Clean energy investment will continue, but the failure to set a decarbonisation target for 2030 means costs will be higher and jobs will be lost overseas
First, a caveat: the defeat of the decarbonisation target amendment is not a crisis for the green economy. Nor is it a calamity, a catastrophe, or a cataclysm for the clean tech sector. Climate Change Minister Greg Barker has a point when he argues the debate on a decarbonisation target is something of a "diversion". The Energy Bill is edging towards Royal Assent and when it is granted it will drive huge investment in clean energy projects for the rest of this decade, backed by over £7bn in support mechanisms, a number of crucial Treasury loan guarantees, and a broad, if at times shaky, political consensus.
But that said, the failure of peers to back a decarbonisation target for 2030 represents a huge missed opportunity that will make the cost of the low carbon transition higher than it would otherwise have been, while ensuring many of the resulting financial and job opportunities will be snapped up by foreign companies and governments.
To understand this debate you need to put yourself in the shoes of an offshore wind turbine manufacturer, nuclear components provider, or sustainable biomass fuel supplier. You know a wave of new clean energy projects are coming between now and 2020 (or in the case of nuclear one new project is coming between now and 2023), but while you suspect further projects may come during the 2020s you are also concerned the Chancellor's much touted dash-for-gas will badly constrict the market for your clean technologies post-2020. Do you invest when a multi-million pound factory will require orders during the 2020s to generate attractive returns?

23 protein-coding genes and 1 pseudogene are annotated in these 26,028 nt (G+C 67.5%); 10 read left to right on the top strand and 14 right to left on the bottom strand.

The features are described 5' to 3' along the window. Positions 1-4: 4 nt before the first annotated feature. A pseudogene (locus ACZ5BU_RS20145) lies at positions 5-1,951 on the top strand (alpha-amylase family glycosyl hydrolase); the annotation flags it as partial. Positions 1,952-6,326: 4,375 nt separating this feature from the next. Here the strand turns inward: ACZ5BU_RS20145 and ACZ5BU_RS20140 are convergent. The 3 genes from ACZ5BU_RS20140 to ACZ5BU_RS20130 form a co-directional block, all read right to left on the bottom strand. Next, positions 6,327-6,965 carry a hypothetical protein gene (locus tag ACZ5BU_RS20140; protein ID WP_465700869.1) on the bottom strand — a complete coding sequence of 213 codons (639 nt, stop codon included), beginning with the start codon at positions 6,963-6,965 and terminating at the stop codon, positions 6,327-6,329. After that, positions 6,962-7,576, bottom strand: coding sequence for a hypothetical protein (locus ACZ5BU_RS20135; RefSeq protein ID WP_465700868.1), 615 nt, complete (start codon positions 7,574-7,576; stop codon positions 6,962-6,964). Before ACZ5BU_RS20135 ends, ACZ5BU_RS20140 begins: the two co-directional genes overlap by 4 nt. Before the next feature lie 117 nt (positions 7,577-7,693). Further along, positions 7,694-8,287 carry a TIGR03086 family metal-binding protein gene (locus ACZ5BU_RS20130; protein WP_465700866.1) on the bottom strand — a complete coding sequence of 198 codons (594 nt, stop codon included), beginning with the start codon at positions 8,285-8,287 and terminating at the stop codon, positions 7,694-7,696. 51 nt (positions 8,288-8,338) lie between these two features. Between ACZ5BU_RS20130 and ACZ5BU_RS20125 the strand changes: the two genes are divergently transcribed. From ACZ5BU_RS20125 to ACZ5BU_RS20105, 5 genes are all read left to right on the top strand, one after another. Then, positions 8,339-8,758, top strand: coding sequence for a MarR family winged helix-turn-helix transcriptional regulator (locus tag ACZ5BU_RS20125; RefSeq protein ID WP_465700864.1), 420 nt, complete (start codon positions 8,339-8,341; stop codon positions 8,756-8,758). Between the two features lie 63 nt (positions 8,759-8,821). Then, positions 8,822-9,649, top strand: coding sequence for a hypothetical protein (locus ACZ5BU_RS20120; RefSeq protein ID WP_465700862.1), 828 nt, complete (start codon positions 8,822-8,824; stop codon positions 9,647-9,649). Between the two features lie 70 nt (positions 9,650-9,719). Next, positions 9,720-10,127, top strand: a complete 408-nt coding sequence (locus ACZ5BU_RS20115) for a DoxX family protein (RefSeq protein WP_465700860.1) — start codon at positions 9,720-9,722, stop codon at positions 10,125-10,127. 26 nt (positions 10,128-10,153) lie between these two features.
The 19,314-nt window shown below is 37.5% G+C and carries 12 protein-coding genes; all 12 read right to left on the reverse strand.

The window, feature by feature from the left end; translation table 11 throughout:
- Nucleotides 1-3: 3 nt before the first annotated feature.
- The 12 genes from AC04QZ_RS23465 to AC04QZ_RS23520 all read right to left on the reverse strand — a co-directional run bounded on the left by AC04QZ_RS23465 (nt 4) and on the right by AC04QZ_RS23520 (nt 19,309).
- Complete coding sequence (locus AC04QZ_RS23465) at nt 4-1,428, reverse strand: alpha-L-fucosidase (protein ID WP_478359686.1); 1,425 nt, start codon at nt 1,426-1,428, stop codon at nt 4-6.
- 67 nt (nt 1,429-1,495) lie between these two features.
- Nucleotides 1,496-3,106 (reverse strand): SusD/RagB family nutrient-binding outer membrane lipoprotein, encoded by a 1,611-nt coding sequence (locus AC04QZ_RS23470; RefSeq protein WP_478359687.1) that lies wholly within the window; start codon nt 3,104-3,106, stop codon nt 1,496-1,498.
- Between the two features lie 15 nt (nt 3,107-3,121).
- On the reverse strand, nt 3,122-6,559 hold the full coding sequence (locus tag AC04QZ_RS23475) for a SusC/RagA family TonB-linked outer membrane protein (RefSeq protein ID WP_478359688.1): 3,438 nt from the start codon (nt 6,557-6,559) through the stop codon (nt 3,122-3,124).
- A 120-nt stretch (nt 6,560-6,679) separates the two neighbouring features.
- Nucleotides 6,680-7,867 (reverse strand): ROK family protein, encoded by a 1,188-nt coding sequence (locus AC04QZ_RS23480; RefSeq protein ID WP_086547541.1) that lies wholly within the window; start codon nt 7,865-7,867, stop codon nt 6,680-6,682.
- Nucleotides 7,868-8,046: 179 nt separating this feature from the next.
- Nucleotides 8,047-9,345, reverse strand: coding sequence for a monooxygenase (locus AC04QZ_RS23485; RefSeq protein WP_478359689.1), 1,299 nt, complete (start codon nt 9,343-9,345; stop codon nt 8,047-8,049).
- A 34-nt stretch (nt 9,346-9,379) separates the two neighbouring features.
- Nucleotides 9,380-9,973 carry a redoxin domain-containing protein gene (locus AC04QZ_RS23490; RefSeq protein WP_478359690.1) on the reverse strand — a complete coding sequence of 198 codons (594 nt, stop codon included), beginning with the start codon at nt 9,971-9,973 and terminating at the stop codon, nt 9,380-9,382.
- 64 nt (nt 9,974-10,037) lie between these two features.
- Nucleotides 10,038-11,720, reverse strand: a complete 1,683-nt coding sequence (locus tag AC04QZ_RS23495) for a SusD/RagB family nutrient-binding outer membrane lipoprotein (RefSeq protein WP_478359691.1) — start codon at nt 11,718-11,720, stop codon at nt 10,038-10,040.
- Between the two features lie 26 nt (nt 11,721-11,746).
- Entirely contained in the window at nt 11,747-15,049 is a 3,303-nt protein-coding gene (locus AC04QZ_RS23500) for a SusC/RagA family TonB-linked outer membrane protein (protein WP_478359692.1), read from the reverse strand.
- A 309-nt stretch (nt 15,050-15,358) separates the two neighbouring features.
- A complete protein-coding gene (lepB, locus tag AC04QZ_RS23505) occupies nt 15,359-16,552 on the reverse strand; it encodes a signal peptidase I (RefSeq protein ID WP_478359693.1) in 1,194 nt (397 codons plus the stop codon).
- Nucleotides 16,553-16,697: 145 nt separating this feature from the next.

Some will decide they will take the risk and we are likely to see a number of encouraging announcements from the clean energy supply chain in the coming months and years. But, as many companies have consistently argued, others will hedge their bets and either delay their investment decision until the next government declares whether or not to back a decarbonisation target in 2016 or opt to locate new facilities on the continent instead.
The government has countered, not unreasonably, that these investors already have plenty of certainty. The Climate Change Act means the UK faces legally binding emission reduction targets that mean decarbonisation of the power sector is all but inevitable during the 2020s, while the government is currently pushing for an even more ambitious EU target for 2030. It is a fair point and the likelihood is that the UK will continue to invest in a mix of clean energy technologies throughout the 2020s.
But investors will be forgiven for asking for an explicit commitment to decarbonisation when a single party conference speech can apparently lead to the Prime Minister tearing up a key plank of the UK's green policy framework. It is an open secret that a decarbonisation target is being blocked because the Chancellor wants to leave the door open for more unabated gas investment in the 2020s. Clean technology manufacturers will remain understandably reluctant to invest when they fear a Conservative government would introduce a whole new energy strategy that could leave their factories shuttered within seven years of their being opened.